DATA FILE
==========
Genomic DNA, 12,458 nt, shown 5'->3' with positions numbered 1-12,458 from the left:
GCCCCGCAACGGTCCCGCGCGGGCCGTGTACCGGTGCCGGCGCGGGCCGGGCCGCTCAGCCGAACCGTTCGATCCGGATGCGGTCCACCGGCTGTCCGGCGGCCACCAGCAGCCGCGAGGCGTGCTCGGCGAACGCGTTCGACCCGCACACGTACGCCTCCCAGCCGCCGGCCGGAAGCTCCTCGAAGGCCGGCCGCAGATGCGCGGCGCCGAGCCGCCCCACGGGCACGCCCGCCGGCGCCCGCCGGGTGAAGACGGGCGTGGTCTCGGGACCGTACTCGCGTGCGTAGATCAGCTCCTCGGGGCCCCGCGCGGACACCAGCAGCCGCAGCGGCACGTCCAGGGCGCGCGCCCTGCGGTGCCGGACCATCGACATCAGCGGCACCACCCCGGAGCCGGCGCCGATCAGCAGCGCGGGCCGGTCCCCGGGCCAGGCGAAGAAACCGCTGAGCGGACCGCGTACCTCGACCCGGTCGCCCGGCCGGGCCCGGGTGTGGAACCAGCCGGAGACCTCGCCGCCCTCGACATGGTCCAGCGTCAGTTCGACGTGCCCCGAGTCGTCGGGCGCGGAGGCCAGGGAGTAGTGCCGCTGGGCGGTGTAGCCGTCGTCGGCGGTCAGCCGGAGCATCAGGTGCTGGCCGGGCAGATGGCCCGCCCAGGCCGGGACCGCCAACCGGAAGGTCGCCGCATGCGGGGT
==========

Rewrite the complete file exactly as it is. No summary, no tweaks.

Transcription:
Genomic DNA, 12,458 nt, shown 5'->3' with positions numbered 1-12,458 from the left:
GCCCCGCAACGGTCCCGCGCGGGCCGTGTACCGGTGCCGGCGCGGGCCGGGCCGCTCAGCCGAACCGTTCGATCCGGATGCGGTCCACCGGCTGTCCGGCGGCCACCAGCAGCCGCGAGGCGTGCTCGGCGAACGCGTTCGACCCGCACACGTACGCCTCCCAGCCGCCGGCCGGAAGCTCCTCGAAGGCCGGCCGCAGATGCGCGGCGCCGAGCCGCCCCACGGGCACGCCCGCCGGCGCCCGCCGGGTGAAGACGGGCGTGGTCTCGGGACCGTACTCGCGTGCGTAGATCAGCTCCTCGGGGCCCCGCGCGGACACCAGCAGCCGCAGCGGCACGTCCAGGGCGCGCGCCCTGCGGTGCCGGACCATCGACATCAGCGGCACCACCCCGGAGCCGGCGCCGATCAGCAGCGCGGGCCGGTCCCCGGGCCAGGCGAAGAAACCGCTGAGCGGACCGCGTACCTCGACCCGGTCGCCCGGCCGGGCCCGGGTGTGGAACCAGCCGGAGACCTCGCCGCCCTCGACATGGTCCAGCGTCAGTTCGACGTGCCCCGAGTCGTCGGGCGCGGAGGCCAGGGAGTAGTGCCGCTGGGCGGTGTAGCCGTCGTCGGCGGTCAGCCGGAGCATCAGGTGCTGGCCGGGCAGATGGCCCGCCCAGGCCGGGACCGCCAACCGGAAGGTCGCCGCATGCGGGGT